Fears of radiation play havoc around the world
In the aftershock of the Japanese tragedy neighboring countries are getting worried and scared about their proximity to the unfolding catastrophe. Fears of radiation contamination are spreading fast over two sides of the Pacific.
Rumors spread on Russian Far Eastern territories
The maritime city of Vladivostok in the Russian Far East lies approximately 620 miles northwest from Tokyo. Locals pay close attention to news coming from Japan. On the one hand Russian media keeps sending negative messages playing havoc on their audience. On the other hand there is a more cynical and skeptical blogosphere, that tries to calm people down and stop the panic.
Rumors spread at the speed of a tsunami. People believe the most absurd statements of the media and speculations of friends. Some people support the rumor that the price for flights from Vladivostok and Sakhalin Island to Moscow has jumped significantly, or were all sold out. Such rumors are spread virally according to the following scenario: “my friend’s/mom’s friend said …” In fact, if you go to the official site of the leading Russian air carrier Aeroflot, you can purchase a ticket from Vladivostok to Moscow for 200 euros one way on the upcoming dates. You can also find a ticket from Tokyo to Moscow for 500 – 700 euros. Prices are not very different from those before the tsunami.
Russian authorities are saying that there is no need to panic; radiation does not blowing in the direction of Russia. Citizens are too suspicious to trust those statements; they react in the following manner: “if the authorities say that all is well, expect trouble.” Locals are frantically monitoring the wind direction hoping that it will continue taking away the radiation cloud to the Pacific. Bloggers have begun to act on their own. In a manner of distrust to the government they started taking measurements of background radiation, spreading this information on the Internet. Some “netizens” even created a radiation crowdmap site that allows people to track the background radiation in areas close to Japan. Thus, bloggers can upload their measurements online. Vladivostok news portal VL.ru uploads pictures of radiation measurements every day. However, these precautions are insufficient in stopping the massive panic.
Vladivostok residents go even farther in their panic; they frantically buy iodine products from pharmacies, red wine and seaweed from stores. But it is still unclear how these products will stop radiation poisoning. People believe that local officials have run away, thus leaving its residents to their fate. This information was refuted by local authorities later on: no one has left.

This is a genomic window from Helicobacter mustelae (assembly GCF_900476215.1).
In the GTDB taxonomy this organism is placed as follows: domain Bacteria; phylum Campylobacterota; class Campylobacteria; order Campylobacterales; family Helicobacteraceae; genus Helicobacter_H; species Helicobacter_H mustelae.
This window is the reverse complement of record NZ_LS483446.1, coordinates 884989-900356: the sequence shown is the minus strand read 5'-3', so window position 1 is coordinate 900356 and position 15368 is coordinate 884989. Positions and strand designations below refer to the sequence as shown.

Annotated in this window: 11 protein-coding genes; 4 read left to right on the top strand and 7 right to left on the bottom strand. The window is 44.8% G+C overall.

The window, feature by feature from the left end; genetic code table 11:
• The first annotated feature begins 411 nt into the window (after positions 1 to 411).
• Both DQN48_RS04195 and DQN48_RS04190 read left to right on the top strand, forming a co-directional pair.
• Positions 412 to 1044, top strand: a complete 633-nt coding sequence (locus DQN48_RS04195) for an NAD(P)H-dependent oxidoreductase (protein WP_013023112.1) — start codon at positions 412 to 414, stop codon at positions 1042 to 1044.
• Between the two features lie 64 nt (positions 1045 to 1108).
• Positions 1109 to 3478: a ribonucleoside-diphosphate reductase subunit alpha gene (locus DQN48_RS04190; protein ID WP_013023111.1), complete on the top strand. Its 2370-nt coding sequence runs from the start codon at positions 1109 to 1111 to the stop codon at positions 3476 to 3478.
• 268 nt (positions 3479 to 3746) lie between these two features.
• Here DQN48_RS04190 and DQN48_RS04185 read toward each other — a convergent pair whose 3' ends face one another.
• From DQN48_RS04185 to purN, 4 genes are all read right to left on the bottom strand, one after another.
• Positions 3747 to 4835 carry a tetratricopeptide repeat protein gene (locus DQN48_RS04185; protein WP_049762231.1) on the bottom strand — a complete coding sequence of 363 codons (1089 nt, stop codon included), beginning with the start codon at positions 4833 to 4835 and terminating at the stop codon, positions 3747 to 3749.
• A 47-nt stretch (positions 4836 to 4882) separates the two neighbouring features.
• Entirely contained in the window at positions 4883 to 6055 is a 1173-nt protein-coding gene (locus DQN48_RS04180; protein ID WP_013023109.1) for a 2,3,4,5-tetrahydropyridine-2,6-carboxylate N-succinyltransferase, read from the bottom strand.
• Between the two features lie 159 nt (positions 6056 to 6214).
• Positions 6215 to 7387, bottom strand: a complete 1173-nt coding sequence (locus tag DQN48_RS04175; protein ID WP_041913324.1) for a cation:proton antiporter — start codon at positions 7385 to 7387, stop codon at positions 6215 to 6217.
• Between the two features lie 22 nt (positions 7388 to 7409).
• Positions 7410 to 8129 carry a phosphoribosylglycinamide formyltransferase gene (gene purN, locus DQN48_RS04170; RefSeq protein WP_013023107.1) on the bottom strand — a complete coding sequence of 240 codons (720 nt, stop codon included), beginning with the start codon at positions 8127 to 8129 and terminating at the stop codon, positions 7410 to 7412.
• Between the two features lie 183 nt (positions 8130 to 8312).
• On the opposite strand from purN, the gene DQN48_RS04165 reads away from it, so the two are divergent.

Hunger in Japan?
There are also rumors that store shelves in Japan are empty leading to mass hunger. International media maintains this fear by reprinting scary photos of these empty shelves. In fact, this information is far from reality. Bloggers from Japan refute these statements posting various videos of Japanese stress full of food. There are empty shelves in stores, but this is because long-term storage products have been taken to the most affected areas. You can still buy fresh meat, fruit, dairy products and other food without any difficulty
Here is one of these videos:
American West Coast is scared too
On the other side of the Pacific people panic about the possible danger of radiation as well. The Wall Street Journal reports on the increased demand for the Iodine pills in drug stores on the West Coast of the US. Speculative prices on these pills high rocketed in online stores, thus contributing to the general hysteria.
European and American officials as well as the United Nations assured that Americas have nothing to worry about. President Barak Obama tried to calm down the panic; nevertheless people still worry for their future and health. As one internet user pointed out, that “Chernobyl went for thousands of miles and they still have stuff radiated in parts of Germany. Saying it won’t spread is like saying if Mount St Helen’s were to erupt the Ash Cloud wouldn’t make it to Europe. 2 reactor cores are exposed one of them containing plutonium, which will make Chernobyl look like a sneeze and step one in a meltdown is core exposure but you say it won’t travel here?”
These rumors create and maintain feelings of hopelessness and helplessness. Official and unofficial sources claim that the background radiation is fine, and there is no need to be scared or panic. However it feels like the general distrust of everything that authorities and the media say cannot be eradicated in Russian Far East as well as in the US. People prefer believing in some idle gossip rather than common sense.